Association of American Physicians

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The Association of American Physicians (AAP) is an honorary medical society founded in 1885 by the Canadian physician Sir William Osler and six other distinguished physicians of his era for "the advancement of scientific and practical medicine." Election to the AAP is an honor extended to individuals with outstanding credentials in biomedical science and/or translational biomedical research and is limited to 60 persons per year. The AAP includes about 1000 active members and 550 emeritus and honorary members. The great majority are US citizens. However, other countries are also represented.

The overarching goals of the AAP include the promotion of professional and social interaction among biomedical scientists, the dissemination of important information related to biomedical science and teaching, the recognition of outstanding scientists through membership, and the establishment of role models to kindle new generations of high achievers in medicine and medical science.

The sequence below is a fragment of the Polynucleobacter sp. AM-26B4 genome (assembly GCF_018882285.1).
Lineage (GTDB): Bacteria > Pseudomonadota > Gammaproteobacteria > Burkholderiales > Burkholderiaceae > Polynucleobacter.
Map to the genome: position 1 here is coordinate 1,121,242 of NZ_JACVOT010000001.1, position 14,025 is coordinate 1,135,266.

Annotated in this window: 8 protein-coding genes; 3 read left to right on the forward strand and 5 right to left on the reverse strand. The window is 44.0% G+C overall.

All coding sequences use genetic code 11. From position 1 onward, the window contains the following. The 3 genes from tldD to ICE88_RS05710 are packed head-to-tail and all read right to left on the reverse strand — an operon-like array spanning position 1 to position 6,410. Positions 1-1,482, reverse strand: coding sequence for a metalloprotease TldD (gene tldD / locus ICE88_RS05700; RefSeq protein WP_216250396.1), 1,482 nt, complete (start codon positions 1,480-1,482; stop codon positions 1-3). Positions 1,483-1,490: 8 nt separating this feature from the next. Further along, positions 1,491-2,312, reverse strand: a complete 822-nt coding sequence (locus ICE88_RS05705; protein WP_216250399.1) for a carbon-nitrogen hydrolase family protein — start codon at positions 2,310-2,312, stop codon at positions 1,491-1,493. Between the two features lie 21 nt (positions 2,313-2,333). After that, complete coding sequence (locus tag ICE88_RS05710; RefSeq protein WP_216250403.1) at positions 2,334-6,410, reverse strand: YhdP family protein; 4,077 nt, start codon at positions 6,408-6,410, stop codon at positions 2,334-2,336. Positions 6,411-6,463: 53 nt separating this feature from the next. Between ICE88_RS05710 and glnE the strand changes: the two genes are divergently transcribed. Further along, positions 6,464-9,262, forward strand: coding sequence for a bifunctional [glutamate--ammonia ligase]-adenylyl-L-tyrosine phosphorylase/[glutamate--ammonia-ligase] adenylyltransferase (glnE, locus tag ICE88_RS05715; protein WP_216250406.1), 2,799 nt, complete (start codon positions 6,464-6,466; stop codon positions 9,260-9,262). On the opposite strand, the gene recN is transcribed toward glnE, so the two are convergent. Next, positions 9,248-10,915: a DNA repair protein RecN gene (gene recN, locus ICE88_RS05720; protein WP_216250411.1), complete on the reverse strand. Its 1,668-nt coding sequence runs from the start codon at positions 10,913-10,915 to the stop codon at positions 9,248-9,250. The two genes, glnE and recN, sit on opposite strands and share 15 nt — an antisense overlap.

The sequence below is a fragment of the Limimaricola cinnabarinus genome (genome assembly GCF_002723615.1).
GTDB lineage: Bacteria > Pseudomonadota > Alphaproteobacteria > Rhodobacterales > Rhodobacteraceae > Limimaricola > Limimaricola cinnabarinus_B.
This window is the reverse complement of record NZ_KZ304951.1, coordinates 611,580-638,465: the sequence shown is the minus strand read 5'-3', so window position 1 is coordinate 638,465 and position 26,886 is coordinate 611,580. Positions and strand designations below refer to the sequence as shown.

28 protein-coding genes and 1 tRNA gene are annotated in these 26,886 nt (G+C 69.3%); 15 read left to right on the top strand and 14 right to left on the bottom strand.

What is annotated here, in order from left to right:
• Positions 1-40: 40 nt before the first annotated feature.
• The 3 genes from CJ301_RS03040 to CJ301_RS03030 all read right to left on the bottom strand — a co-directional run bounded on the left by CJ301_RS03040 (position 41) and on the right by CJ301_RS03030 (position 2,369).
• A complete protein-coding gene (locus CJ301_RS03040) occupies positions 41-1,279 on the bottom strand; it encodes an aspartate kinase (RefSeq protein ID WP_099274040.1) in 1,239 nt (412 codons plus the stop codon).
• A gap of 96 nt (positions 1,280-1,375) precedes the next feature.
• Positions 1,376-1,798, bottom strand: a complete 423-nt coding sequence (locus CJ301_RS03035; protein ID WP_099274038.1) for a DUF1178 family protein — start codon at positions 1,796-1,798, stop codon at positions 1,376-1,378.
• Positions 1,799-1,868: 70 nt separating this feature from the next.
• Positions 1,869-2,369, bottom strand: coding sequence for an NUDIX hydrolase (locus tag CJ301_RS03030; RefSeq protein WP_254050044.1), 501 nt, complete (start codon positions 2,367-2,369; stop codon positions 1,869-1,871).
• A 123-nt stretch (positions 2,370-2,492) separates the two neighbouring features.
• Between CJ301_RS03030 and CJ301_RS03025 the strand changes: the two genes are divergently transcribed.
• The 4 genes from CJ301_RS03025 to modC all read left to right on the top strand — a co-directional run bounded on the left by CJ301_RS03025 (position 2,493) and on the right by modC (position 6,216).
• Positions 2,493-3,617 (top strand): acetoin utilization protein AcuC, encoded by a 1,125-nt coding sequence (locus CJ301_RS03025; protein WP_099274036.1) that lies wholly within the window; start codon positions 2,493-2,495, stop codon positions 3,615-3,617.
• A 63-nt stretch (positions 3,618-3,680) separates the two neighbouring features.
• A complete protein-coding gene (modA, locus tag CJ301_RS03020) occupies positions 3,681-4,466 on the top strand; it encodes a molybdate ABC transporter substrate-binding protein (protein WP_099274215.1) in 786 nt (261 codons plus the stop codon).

The range of topics studied by members of the AAP is as broad as medicine itself, ranging from fundamental biological questions to translational research (development and testing of new treatments) to public policy issues. The "Transactions of the Association of American Physicians," published until 1995, recorded the presentations of members at the annual meeting. In that year, it was replaced by the bimonthly "Proceedings of the Association of American Physicians" (no longer published).

The AAP honors selected scientists with the George M. Kober medal, for outstanding contributions to medicine or medical science.

The AAP holds a joint meeting each year with the American Society for Clinical Investigation (ASCI), another honorary medical society with closely related goals.


The AAP held its first meeting in 1886. Some of the most important advances in biomedical science were first reported at annual AAP meetings. These included the discovery of insulin by Banting and Macleod in 1922, and discovery, by Minot and Murphy in 1926, that pernicious anemia could be treated by feeding patients extracts of raw liver.

Members of the AAP have included Nobel laureates, and members of the United States National Academy of Sciences and the Institute of Medicine. Living members of the AAP who have also been awarded the Nobel Prize in Physiology or Medicine include Barry Marshall, Stanley Prusiner, Michael S. Brown, Joseph L. Goldstein, and others.

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